Craig Morgan Tops iTunes Chart with Emotional Song About His Son and His Faith

Written by Deborah Evans Price
Craig Morgan Tops iTunes Chart with Emotional Song About His Son and His Faith
Craig Morgan; Photo credit: Christopher Martin

Topping the iTunes all-genre chart with his new song “The Father, My Son, and the Holy Ghost” is a bittersweet experience for country veteran Craig Morgan. The poignant ballad chronicles his emotions in the wake of losing his 19-year-old son Jerry in a 2016 boating accident.

“It’s a song that creates emotions and for me, it was a way to kind of heal. It wasn’t really me. It was a God thing because I didn’t want to write a song,” he tells Sounds Like Nashville in a candid conversation. “I don’t want to be the poster child for this, but I feel like God had a plan and he’s doing it whether I want to or not. I might as well try to get involved where he’s working, so when the time comes he doesn’t say, ‘You ignored me.’ I want him to say, ‘Job well done.’”

Morgan says the song came to him at 3:30 in the morning and he immediately got up to write it down so he wouldn’t forget. “I said, ‘God is telling me something and I need to listen,’ so I got up, went downstairs about 3:30 and I started writing it,” he recalls. “I literally just worked out the melody in my head for the chorus and started working the melody for the verses. Four hours later the song was completely finished the way you hear it.”

At first he didn’t quite know what to do with it. “I just remember thinking, ‘I can’t play this for [my wife] Karen because I don’t want to upset her,” he says quietly. “Our days are already difficult, so I played it for some fans, played it for my daughter and they all and cried, and then I finally played it for Karen. It just hurts. It’s not good or bad. It’s not one of those things where Karen loves the song. It is what it is.”

In the lyric Morgan openly talks about the pain of losing his son and how his faith brings him comfort because he knows his son isn’t really gone and he will see him again in heaven. It’s a sentiment that is striking a chord with a multitude of people, including Blake Shelton and Ellen DeGeneres who have been championing the song on social media and helping drive it up the iTunes chart.

Morgan is thankful for the love and support, and is glad the song is reaching people, but he admits it’s a hard song to sing.  When he shot the video, he says they had to take frequent breaks to re-apply his make for the camera because he kept breaking down in tears. “It’s difficult every time I sing it,” he says. “I’m doing better at getting through it because I really want to deliver it. I want people to hear the lyric and understand it, so I force myself to tough through the emotions. It’s so draining. An emotional song like that requires so much energy to maintain your composure that by the time I’m done with the show, I’m just whupped.”

Morgan debuted the song at the Grand Ole Opry and found Ricky Skaggs waiting in the wings to encourage him afterward. “I said, ‘I don’t know if I’ll ever be able to sing that song again,’” Morgan admits. “Ricky put his hands on my shoulder and grabbed me and had big ole tears in his eyes and he said, ‘You have to sing that song. You have to sing it every chance you get. People need to hear that,’ and it just hammered me. I walked away thinking, ‘I don’t want to, but God would not have written this through me. He wouldn’t have done all the things he did if he didn’t want me to do something with it.’ So I’m just trying to encourage people.”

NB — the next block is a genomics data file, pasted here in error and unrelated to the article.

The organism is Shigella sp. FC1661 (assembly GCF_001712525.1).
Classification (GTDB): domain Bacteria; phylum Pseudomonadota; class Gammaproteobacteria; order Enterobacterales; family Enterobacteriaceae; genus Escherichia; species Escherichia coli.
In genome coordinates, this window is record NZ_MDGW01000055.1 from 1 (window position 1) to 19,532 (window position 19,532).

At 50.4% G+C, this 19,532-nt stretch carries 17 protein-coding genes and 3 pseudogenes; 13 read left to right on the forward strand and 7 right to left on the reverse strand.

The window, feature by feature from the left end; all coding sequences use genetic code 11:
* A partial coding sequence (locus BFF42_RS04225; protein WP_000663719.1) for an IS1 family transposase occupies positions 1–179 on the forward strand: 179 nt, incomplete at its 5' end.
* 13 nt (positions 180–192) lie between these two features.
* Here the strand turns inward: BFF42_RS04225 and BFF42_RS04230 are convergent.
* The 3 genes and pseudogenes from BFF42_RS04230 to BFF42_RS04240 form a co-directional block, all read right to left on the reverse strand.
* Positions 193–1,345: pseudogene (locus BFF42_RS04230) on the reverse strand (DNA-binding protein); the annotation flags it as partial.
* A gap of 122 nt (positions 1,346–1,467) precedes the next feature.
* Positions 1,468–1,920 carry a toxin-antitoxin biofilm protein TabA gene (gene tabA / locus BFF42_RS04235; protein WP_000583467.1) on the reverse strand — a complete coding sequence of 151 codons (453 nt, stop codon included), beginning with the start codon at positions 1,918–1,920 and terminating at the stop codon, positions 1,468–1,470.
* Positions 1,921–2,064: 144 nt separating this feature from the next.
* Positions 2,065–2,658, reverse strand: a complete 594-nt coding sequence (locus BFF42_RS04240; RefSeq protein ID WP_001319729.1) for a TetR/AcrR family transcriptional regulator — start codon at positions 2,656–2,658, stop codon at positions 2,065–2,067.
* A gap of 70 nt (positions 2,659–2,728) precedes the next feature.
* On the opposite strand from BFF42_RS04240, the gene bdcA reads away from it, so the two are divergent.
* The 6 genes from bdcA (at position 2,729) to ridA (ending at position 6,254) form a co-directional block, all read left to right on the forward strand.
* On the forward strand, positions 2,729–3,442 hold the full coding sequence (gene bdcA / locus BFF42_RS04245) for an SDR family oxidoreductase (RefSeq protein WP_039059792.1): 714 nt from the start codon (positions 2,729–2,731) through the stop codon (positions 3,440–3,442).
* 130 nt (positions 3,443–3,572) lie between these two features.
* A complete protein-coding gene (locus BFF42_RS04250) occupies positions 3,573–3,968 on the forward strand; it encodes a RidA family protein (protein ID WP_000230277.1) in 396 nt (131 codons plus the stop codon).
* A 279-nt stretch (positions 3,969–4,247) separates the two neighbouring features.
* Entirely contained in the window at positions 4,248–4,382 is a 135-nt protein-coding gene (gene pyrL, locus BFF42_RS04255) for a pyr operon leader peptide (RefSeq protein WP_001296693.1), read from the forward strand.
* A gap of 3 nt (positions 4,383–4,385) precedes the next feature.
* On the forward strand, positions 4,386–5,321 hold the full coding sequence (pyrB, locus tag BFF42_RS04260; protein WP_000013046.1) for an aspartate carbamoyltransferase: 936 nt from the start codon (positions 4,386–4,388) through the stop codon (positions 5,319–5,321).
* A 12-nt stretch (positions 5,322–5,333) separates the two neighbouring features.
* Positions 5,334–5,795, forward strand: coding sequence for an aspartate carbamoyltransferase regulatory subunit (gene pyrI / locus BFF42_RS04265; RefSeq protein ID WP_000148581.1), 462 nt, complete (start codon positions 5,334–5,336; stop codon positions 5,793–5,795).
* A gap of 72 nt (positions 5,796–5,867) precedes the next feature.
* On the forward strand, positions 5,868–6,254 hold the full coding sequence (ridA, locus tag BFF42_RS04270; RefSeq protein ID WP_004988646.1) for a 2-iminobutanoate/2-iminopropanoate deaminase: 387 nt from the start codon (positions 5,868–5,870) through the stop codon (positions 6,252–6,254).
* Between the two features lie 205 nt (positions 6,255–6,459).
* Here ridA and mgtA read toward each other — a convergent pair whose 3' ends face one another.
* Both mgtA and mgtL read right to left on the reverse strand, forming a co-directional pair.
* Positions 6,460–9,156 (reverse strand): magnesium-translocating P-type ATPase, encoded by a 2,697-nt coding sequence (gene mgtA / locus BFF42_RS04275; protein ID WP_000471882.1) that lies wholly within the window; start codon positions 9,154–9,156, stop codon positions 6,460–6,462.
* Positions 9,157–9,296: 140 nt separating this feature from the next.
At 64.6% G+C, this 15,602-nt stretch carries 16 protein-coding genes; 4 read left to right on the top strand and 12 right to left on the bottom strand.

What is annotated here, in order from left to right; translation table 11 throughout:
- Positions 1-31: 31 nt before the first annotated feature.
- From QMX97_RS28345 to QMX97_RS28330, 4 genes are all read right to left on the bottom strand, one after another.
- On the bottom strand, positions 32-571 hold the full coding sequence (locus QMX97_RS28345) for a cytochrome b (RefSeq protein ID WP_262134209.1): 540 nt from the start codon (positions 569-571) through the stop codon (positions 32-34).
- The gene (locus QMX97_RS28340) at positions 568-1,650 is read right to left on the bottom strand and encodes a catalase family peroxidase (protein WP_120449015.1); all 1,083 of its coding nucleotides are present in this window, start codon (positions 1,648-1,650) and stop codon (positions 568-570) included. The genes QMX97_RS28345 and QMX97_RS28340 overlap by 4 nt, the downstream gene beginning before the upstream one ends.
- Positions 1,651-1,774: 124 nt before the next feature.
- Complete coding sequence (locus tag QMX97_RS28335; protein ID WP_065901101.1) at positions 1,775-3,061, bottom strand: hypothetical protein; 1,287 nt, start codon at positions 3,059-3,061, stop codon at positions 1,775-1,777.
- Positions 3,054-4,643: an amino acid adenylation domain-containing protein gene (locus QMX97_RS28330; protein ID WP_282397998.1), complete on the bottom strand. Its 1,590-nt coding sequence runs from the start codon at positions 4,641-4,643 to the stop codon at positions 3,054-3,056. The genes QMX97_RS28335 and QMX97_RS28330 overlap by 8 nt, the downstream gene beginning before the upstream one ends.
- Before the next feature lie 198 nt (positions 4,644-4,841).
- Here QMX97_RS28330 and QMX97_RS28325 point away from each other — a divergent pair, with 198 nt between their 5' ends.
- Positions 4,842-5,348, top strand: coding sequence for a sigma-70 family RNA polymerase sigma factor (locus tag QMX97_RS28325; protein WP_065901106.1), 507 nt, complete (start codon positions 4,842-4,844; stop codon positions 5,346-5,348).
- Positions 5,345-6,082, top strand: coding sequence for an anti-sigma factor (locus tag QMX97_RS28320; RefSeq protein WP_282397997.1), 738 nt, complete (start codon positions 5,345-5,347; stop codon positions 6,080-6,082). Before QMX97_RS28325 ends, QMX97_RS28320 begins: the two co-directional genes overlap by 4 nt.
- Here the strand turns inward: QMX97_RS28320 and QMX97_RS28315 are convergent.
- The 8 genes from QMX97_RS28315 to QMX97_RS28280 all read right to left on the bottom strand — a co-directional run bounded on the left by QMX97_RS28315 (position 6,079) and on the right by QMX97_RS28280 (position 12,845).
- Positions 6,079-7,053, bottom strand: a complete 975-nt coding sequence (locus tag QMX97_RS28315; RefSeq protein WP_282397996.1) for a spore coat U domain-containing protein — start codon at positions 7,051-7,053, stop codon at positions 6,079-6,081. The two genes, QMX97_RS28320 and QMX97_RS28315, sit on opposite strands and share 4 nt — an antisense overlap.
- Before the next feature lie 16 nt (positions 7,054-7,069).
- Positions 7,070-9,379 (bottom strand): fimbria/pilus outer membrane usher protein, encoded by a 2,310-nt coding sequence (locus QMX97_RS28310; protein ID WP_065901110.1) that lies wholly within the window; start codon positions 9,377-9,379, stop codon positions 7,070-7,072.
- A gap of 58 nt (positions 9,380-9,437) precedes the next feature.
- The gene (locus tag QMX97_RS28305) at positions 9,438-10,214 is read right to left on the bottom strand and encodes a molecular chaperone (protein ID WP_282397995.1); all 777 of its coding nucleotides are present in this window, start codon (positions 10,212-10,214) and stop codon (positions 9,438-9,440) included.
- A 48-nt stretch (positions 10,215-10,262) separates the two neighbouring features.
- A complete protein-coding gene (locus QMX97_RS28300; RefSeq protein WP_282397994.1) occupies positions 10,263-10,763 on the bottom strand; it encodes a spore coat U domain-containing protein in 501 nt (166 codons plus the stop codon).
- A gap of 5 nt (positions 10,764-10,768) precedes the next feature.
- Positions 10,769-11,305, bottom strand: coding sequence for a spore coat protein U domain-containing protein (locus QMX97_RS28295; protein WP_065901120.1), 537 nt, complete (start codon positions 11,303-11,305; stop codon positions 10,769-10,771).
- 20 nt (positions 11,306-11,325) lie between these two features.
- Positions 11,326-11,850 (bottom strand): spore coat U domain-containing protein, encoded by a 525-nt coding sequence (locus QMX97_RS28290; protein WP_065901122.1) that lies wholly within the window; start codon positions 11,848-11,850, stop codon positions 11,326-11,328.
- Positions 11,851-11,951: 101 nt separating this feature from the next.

The song has prompted other people to share their stories. “I get a lot of messages, emails and Facebook stories where people talk about where they have lost a child,” he says. “They kind of had given up on their faith and this song ignited their desire to be faithful again, and if that’s all that becomes of it, that’s what is supposed to become of it. I’m just kind of riding the ride that God allows.”

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Though Morgan is back on the road doing concerts and is working on an album he plans to have out before the end of the year, life is not back to being business as usual. “I don’t sleep a lot and I pray a lot,” he shares.  “I take breaks every now and then. If I have three or four days off, my wife and I go somewhere and then I go back out [on tour] and she comes back home. Karen’s faith is stronger than mine. She is a theology major so religion is her world. She understands it and can grasp it. Her faith is strong and it’s made her a rock solid individual for this family, but it still hurts. Every day something happens and it’s just an emotional experience, but it’s our life and we just deal with it.”

Morgan says his faith is getting him through this heartbreaking chapter in his life, and he gives God all the credit. “I don’t want any acknowledgement or recognition for this. I want God to be glorified,” he says of the attention “The Father, My Son, and the Holy Ghost” is getting. “I want people to know that it’s through him—it’s because of my belief and faith in him—that I have my strength, my will and desire to keep moving and hopefully to encourage other people because without that I would be nothing but dark. As it is, I have dark moments and I’m grateful for the light of Christ to get me through those dark moments.”